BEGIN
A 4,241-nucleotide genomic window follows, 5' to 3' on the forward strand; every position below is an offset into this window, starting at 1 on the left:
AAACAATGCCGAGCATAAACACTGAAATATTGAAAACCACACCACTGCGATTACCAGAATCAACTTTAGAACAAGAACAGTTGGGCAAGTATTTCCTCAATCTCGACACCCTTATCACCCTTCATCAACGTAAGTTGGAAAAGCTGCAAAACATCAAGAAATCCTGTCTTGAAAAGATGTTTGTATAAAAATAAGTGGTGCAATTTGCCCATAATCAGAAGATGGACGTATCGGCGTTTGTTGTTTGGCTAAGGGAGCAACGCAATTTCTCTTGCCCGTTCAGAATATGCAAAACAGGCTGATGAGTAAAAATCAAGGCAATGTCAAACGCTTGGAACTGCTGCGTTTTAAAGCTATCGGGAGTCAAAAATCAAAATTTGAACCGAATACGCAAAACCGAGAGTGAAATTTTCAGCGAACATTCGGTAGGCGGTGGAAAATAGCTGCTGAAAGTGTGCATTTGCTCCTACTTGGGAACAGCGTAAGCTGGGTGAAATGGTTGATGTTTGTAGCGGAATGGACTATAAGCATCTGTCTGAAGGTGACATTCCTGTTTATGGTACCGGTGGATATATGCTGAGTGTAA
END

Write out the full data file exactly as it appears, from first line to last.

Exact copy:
A 4,241-nucleotide genomic window follows, 5' to 3' on the forward strand; every position below is an offset into this window, starting at 1 on the left:
AAACAATGCCGAGCATAAACACTGAAATATTGAAAACCACACCACTGCGATTACCAGAATCAACTTTAGAACAAGAACAGTTGGGCAAGTATTTCCTCAATCTCGACACCCTTATCACCCTTCATCAACGTAAGTTGGAAAAGCTGCAAAACATCAAGAAATCCTGTCTTGAAAAGATGTTTGTATAAAAATAAGTGGTGCAATTTGCCCATAATCAGAAGATGGACGTATCGGCGTTTGTTGTTTGGCTAAGGGAGCAACGCAATTTCTCTTGCCCGTTCAGAATATGCAAAACAGGCTGATGAGTAAAAATCAAGGCAATGTCAAACGCTTGGAACTGCTGCGTTTTAAAGCTATCGGGAGTCAAAAATCAAAATTTGAACCGAATACGCAAAACCGAGAGTGAAATTTTCAGCGAACATTCGGTAGGCGGTGGAAAATAGCTGCTGAAAGTGTGCATTTGCTCCTACTTGGGAACAGCGTAAGCTGGGTGAAATGGTTGATGTTTGTAGCGGAATGGACTATAAGCATCTGTCTGAAGGTGACATTCCTGTTTATGGTACCGGTGGATATATGCTGAGTGTAA